ArtsAutosBooksBusinessEducationEntertainmentFamilyFashionFoodGamesGenderHealthHolidaysHomeHubPagesPersonal FinancePetsPoliticsReligionSportsTechnologyTravel

How to Quit a Job Professionally

Updated on July 3, 2012
Make quitting your job anything but a bad experience.
Make quitting your job anything but a bad experience. | Source

So, you realize you don't like your job anymore, you found a better one, or you just can't stand the commute. Whatever the reason, here are some tips on how to quit your job and still come out unscathed.

This hub will teach you how to give your two weeks notice, insure you get a good recommendation from your superior, and make sure you get that last pay check. Good luck in your endeavors.

Giving Your Two-Weeks Notice

You do not want to surprise your employer one day and simply walk out of the building. You need to give a two-weeks notice in order to maintain a relationship with your soon-to-be "previous employer."

Make sure you have a good reason to leave when you give your two-weeks notice. You may have been offered another position or you are relocating to another city. No matter what it is, do not complain about what you did not like at this position.

There are some cases in which you would not necessarily have to give a two-weeks notice. These cases include a family emergency or an unsafe work environment.

No Trash Talk

As much as you may want to, do not complain or "trash-talk" your employer before or after you leave your job. One reason behind this is that you will want your employer to write you a recommendation for your next position. You will want this in case you lose contact with them.

Another reason you don't want to "trash talk" your previous employer is due to legal issues; you don't want to get sued. Also, if you describe your previous employer in a negative light at an interview, you may destroy your chances.

If you are quitting because of harassment, you should talk to your employer about the situation and give them the chance to make up for it. If this doesn't work, you can always sue.

Know Your Rights!

Before you leave, make sure you take advantage of your vacation days. You may forfeit them after leaving.

Also, talk to your human resources department about the benefits you are entitled to from the company (i.e. health insurance, retirement plans, etc.). You may be missing out on some advantages you did not know you had.

Make Sure to Get Paid

Before you leave, make sure you know how and when you will be getting paid. Will your last paycheck come in the mail or will it walk out of the door with you? Talk to your payroll department to understand the process.

The most important step in quitting your job gracefully is making sure you have enough money to survive. If you need to postpone payments on a loan or learn more about public assistance, do so before you give your two-weeks notice. You don't want to go crawling back to your previous employer and asking for your job back because you forgot to do some research.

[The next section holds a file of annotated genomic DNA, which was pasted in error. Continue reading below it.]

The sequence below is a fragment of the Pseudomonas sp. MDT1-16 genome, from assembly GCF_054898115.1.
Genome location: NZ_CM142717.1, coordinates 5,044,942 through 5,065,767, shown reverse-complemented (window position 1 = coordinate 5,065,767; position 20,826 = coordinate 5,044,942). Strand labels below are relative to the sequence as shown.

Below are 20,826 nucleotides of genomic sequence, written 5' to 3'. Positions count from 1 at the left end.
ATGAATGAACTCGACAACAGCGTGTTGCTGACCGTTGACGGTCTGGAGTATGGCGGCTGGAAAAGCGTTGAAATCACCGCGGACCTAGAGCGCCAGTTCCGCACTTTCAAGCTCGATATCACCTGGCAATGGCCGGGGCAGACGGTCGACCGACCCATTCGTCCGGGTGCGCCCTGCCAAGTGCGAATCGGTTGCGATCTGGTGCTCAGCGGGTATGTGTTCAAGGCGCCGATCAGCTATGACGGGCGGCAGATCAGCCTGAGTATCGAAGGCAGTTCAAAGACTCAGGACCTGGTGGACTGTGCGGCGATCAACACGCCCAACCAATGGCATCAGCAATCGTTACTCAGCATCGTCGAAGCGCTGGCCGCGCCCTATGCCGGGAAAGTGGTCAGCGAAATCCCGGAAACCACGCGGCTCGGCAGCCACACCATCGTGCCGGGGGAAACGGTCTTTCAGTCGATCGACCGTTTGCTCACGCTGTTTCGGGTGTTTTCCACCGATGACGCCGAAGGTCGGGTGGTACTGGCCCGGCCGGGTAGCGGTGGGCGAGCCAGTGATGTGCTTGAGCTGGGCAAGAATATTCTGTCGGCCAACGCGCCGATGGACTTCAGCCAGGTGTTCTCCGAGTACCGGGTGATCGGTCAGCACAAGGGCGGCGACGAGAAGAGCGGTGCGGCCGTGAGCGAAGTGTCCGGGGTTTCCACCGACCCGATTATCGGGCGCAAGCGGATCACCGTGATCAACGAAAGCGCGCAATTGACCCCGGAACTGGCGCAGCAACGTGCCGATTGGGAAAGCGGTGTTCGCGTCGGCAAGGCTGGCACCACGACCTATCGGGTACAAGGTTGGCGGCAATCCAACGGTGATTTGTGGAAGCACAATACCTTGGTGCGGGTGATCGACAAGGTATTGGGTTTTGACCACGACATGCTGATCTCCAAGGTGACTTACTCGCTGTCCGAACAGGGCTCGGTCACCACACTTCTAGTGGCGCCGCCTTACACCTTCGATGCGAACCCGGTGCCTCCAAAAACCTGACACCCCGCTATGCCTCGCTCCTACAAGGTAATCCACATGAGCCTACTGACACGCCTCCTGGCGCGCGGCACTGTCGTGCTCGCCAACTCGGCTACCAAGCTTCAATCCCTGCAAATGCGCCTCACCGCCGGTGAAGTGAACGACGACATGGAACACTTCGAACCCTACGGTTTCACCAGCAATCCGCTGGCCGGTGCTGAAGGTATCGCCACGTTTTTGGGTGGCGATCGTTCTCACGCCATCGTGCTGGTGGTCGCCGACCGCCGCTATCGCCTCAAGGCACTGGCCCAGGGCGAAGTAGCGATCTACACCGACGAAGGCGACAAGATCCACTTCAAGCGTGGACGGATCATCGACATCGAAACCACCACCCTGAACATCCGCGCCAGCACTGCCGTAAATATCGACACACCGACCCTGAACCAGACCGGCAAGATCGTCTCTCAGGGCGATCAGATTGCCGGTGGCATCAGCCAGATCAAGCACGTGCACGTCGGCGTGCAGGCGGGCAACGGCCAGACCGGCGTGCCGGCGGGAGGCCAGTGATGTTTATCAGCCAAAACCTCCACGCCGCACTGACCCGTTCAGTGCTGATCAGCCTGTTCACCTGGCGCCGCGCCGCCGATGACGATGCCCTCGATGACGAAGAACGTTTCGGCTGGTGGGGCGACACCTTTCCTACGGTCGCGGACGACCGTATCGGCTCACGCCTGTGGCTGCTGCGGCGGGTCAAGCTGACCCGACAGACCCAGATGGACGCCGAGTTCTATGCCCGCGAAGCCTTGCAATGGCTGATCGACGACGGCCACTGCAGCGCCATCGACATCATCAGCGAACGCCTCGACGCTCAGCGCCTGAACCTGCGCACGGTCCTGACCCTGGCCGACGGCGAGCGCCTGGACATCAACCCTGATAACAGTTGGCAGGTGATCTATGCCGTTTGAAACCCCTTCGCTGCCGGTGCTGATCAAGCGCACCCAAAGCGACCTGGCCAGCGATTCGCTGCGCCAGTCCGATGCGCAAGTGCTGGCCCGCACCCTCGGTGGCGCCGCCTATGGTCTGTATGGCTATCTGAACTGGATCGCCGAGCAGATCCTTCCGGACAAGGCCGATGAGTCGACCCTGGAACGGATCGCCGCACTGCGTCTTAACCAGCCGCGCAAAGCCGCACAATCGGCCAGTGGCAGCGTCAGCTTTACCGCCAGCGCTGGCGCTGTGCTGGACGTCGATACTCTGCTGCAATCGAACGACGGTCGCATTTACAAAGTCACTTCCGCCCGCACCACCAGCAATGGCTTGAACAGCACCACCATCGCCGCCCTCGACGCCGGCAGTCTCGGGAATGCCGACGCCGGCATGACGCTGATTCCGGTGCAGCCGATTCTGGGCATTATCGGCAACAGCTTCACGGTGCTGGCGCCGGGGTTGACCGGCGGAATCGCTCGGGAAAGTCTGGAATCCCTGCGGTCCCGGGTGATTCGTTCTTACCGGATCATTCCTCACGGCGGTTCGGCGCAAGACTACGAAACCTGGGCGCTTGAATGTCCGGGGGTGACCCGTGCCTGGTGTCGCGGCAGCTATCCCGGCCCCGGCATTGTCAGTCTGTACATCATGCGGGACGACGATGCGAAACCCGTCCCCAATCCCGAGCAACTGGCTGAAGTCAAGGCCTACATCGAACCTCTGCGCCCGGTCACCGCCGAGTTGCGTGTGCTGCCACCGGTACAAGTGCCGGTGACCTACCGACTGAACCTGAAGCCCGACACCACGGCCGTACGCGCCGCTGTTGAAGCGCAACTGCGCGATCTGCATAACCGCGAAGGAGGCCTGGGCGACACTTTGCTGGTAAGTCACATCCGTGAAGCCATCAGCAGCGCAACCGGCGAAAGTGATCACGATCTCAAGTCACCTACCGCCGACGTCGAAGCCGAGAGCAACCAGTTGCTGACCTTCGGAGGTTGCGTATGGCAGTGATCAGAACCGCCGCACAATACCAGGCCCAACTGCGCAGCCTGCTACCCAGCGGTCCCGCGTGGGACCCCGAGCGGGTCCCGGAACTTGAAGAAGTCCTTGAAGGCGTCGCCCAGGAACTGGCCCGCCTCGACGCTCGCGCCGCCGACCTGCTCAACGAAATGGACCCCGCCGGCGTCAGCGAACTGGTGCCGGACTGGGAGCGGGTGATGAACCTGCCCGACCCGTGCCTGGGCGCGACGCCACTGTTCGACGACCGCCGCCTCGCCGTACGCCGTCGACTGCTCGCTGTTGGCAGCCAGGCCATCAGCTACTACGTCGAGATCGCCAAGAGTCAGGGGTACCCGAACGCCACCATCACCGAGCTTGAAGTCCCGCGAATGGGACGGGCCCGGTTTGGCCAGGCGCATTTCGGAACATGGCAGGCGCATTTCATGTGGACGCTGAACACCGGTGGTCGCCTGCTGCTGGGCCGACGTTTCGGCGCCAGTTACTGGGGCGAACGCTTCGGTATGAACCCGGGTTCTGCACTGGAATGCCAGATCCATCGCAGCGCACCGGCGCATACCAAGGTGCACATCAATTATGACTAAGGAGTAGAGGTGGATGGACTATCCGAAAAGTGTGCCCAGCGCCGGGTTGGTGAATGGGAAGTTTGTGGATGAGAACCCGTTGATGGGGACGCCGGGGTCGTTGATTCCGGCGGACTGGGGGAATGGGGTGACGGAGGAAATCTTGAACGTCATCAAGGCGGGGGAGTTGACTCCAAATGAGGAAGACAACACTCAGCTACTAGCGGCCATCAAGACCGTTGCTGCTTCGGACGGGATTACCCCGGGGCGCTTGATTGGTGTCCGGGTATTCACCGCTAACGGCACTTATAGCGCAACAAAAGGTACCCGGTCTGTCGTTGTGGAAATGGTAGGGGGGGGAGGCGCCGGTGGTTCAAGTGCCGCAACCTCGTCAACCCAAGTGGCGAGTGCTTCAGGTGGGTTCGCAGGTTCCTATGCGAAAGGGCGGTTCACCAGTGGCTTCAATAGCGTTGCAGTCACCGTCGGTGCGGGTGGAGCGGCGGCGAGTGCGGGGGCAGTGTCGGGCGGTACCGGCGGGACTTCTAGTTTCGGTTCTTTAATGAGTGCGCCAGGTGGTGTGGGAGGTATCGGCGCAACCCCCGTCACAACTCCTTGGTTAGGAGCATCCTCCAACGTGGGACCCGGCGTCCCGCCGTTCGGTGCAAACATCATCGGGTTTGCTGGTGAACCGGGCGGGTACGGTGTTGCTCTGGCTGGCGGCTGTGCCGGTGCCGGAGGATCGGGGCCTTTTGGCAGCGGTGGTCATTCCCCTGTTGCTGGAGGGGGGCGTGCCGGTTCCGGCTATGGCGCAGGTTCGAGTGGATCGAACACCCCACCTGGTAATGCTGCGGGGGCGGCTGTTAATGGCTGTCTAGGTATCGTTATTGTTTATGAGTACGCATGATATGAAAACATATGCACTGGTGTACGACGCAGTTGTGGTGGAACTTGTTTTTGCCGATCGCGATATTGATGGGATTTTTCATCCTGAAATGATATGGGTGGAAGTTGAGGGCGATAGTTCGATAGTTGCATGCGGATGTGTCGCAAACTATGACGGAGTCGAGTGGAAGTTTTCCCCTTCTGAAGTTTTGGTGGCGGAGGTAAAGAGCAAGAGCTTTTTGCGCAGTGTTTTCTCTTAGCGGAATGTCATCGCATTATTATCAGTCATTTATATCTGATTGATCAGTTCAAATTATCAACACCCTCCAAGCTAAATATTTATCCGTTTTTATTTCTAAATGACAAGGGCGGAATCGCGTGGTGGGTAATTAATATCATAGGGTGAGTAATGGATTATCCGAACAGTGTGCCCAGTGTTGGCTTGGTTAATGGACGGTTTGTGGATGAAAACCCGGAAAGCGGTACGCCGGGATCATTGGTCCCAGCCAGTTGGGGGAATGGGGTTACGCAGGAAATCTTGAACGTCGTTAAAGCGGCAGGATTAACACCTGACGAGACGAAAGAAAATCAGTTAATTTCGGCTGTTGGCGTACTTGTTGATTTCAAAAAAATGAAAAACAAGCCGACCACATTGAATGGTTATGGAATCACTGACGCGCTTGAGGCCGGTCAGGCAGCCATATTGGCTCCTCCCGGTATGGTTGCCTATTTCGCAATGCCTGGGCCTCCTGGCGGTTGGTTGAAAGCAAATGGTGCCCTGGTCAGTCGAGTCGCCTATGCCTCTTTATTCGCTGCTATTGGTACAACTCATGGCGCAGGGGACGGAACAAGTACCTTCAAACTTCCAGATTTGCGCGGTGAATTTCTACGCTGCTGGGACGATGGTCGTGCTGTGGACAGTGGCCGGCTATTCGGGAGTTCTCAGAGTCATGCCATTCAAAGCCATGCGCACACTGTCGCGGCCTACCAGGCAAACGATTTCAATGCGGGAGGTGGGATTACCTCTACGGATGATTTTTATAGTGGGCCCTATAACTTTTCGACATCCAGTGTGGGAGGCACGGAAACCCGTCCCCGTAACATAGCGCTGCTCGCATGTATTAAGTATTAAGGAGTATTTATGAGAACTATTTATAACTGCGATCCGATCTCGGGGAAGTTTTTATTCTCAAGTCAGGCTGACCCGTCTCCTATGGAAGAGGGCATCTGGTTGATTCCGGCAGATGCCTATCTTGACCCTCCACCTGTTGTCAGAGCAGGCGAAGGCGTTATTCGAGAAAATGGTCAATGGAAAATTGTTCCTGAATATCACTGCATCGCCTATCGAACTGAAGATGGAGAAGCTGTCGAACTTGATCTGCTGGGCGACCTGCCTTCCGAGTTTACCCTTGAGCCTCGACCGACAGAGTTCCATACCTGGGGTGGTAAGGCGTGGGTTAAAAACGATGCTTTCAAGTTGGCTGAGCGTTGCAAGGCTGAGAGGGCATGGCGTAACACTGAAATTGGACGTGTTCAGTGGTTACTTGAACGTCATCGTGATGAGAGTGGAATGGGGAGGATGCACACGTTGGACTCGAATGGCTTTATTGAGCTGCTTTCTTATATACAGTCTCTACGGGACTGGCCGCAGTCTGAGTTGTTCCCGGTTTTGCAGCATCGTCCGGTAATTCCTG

0 of 8192 characters used
    Post Comment

    • stars439 profile image

      stars439 5 years ago from Louisiana, The Magnolia and Pelican State.

      Great advice. God Bless You.

    • laurathegentleman profile image

      laurathegentleman 5 years ago from Chapel Hill, NC

      This is absolutely wonderful advice! (And yet, I hope I'll never have to use it!! Haha)

      It is so important that people don't burn bridges with past employers - you never know what could happen.

      Thanks for such a great hub! Voted up!

    • marriedwithdebt profile image

      marriedwithdebt 5 years ago from Illinois

      Great advice - I hope I need it soon! Voted up and shared.

    • brittanytodd profile image

      Brittany Kennedy 6 years ago from Kailua-Kona, Hawaii

      Thank you so much, Rajan!

    • rajan jolly profile image

      Rajan Singh Jolly 6 years ago from From Mumbai, presently in Jalandhar,INDIA.

      Interesting and very valid points to ponder over before you hand in your resignation.

      Useful, hub. Voted up, accordingly.

    • brittanytodd profile image

      Brittany Kennedy 6 years ago from Kailua-Kona, Hawaii

      Derdriu, thank you so much. I hope it will be useful to people out there struggling with emotions in the workplace.

      Nurfninja, I totally agree. Thank you for the comment.

    • Nurfninja profile image

      Nurfninja 6 years ago from Earth

      Excellent excellent excellent. If only more people had jobs to quit...

    • profile image

      Derdriu 6 years ago

      BrittanyTodd: This is an eminently practical, user-friendly hub. Your points are supported by convincing, useful evidence. You remove the emotion from decisions which are universal and must be handled emotionlessly.

      Thank you for sharing, voted up, etc.,


    • brittanytodd profile image

      Brittany Kennedy 6 years ago from Kailua-Kona, Hawaii

      That's a great hub! Thank you, Noble One!

    • profile image

      Noble One 6 years ago

      All very important, specially giving a two-weeks notice or suffer the consequences of getting a bad reputation which will play a key role in getting your next job. Thanks for sharing, Brittany. And if you're not certain that you want out and simnply just want to buy time, check out one of my favorite hubs by spryte. He or she is not paying me to market this, it's just one of my favorites. I've used it a few times and has worked. Shhhhh.. don't tell anybody..